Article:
From Sam Barer's Four Wheel Drift:
The Depressing Reality Of Camaro Production Numbers
GM delivered 46,378 new Camaros to dealers between January and June 2010. A darling of automotive press since the announcement of its return, the Camaro has actually turned out to be another case example, along with the Ford Mustang and Dodge Challenger, of how going retro is a really bad business decision.
The Camaro is a good performer on the road, but it isn’t from a business standpoint — although you’d never know by reading the mainstream and enthusiast automotive publications. Analyze the production and sales reports and compare to historical figures, though, and it becomes very clear.
The last generation Camaro’s final year was 2002. That year 42,098 units were produced during the entire run. While it might initially seem like the current Camaro is twice as successful, readers must keep in mind that the elder Camaro had to compete against its F-body fraternal twin, the Pontiac Firebird, of which 30,690 units were produced. The whole F-body car program had been slated for the buzzsaw years before, so production and sales in 2002 was done with minimal marketing support.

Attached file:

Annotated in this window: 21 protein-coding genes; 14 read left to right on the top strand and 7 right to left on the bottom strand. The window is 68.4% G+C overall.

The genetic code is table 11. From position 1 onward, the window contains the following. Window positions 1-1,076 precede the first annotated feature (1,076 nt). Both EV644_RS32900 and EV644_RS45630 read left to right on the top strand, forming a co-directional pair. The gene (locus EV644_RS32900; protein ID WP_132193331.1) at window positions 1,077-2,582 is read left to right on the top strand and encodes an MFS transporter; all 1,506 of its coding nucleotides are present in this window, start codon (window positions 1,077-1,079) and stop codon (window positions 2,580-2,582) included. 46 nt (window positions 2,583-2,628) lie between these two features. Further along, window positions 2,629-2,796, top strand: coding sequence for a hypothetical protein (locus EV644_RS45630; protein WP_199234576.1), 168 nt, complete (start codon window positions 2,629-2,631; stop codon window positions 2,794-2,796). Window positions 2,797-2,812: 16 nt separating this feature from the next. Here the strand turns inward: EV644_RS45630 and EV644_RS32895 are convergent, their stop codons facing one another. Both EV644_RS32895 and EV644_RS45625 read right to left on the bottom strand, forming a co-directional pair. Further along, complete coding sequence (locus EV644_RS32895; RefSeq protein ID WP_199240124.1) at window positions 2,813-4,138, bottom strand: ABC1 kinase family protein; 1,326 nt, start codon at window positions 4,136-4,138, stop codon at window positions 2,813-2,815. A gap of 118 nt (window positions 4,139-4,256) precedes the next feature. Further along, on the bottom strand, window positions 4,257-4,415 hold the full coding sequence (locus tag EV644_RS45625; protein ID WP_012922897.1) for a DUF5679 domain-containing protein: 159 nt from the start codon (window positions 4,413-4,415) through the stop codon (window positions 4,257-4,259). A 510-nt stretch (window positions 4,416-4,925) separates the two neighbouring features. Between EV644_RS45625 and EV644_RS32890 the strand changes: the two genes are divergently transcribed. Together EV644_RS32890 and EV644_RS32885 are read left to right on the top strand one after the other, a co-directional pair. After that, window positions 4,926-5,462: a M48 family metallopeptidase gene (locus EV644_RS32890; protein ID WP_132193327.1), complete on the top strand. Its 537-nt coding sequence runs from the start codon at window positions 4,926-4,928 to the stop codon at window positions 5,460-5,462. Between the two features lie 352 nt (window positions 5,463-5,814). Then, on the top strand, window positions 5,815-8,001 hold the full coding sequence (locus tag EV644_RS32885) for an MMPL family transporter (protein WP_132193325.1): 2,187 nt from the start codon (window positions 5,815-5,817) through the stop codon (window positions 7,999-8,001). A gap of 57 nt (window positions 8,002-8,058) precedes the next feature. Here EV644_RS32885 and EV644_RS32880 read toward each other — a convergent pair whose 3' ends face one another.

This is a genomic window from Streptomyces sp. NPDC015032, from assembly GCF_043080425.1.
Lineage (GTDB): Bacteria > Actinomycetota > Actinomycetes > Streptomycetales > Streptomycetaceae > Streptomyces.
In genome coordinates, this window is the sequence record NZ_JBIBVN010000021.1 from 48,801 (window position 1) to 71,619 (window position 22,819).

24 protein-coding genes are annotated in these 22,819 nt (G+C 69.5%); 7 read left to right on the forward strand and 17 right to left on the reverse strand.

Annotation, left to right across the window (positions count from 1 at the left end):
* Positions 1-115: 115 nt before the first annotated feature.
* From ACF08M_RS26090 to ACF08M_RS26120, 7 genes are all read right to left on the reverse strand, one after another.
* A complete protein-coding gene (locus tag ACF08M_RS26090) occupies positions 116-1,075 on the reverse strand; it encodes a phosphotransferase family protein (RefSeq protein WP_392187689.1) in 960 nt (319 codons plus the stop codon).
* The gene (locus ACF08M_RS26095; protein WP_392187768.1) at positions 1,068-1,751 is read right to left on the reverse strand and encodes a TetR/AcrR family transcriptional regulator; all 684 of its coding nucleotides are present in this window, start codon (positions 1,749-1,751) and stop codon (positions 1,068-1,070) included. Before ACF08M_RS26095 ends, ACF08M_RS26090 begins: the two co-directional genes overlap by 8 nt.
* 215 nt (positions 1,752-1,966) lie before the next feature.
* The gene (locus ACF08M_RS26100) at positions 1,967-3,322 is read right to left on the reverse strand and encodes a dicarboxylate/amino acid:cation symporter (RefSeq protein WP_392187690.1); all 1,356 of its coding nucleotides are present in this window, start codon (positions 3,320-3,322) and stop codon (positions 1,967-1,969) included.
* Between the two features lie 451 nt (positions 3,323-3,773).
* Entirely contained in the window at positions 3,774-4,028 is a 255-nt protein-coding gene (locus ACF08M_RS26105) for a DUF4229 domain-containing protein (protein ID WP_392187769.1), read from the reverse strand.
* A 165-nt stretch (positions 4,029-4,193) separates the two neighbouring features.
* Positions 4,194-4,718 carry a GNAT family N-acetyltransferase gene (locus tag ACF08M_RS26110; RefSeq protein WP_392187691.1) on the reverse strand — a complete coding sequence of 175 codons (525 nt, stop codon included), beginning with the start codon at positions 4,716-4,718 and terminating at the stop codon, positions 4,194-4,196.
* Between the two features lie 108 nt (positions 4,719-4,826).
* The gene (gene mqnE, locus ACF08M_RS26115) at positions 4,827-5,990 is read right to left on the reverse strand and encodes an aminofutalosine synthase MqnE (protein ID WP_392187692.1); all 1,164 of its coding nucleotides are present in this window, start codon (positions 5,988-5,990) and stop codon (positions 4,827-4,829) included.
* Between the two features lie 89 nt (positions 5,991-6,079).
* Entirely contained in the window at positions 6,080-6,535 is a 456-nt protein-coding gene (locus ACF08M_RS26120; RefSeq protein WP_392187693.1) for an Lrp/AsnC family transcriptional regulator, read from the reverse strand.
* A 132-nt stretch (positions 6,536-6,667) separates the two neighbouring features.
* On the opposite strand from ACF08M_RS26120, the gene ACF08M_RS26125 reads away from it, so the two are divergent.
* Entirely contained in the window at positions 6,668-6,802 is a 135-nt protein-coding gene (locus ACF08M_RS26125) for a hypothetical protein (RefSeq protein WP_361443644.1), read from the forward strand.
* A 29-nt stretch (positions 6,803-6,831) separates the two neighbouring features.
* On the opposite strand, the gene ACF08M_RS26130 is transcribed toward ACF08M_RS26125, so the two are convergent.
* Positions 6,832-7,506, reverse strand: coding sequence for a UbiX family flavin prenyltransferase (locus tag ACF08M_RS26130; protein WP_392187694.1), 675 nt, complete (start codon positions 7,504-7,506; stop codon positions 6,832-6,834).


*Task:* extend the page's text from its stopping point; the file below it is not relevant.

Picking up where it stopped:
The current Camaro team has leveraged hundreds of millions of dollars in marketing and pr, plus additional hundreds of millions in product development…not to mention placement in seemingly every major automotive magazine each month for over a year. Still, the current Camaro is only 9,984 units ahead at the six-month point (on pace for 19,968 additional annual units) than the last gasp of the F-body car line killed for its poor sales. Even worse, in 1997 with a sagging coupe market (remember this is the era when the RX-7 and Supra left the American market?) and a four-year-old body style, the Camaro alone logged 95,812 delivery units, not to mention an additional 30,754 Firebirds over at Pontiac.
It is also safe to expect that four years into the new Camaro’s life, production figures will mostly likely amplify the failures of its product plan. Analysis of sales and production results from all manufacturers conclude that a retro car’s product lifecycle is much shorter, because the look appeals to fewer people as the novelty value wears quickly.
Meanwhile Honda logged 133,601 deliveries through June (on pace to 267K-plus annual units) of the real modern interpretation of the original low-buck, high-fun pony car for early-twentysomethings, the Civic. Hopefully Honda’s executive team in 2050 doesn’t pull a GM — or Ford, for that matter, and build cars that look like the 2010 Civic, because that’s what looks good to the 65-year-old executives, rather than the product’s actual target market.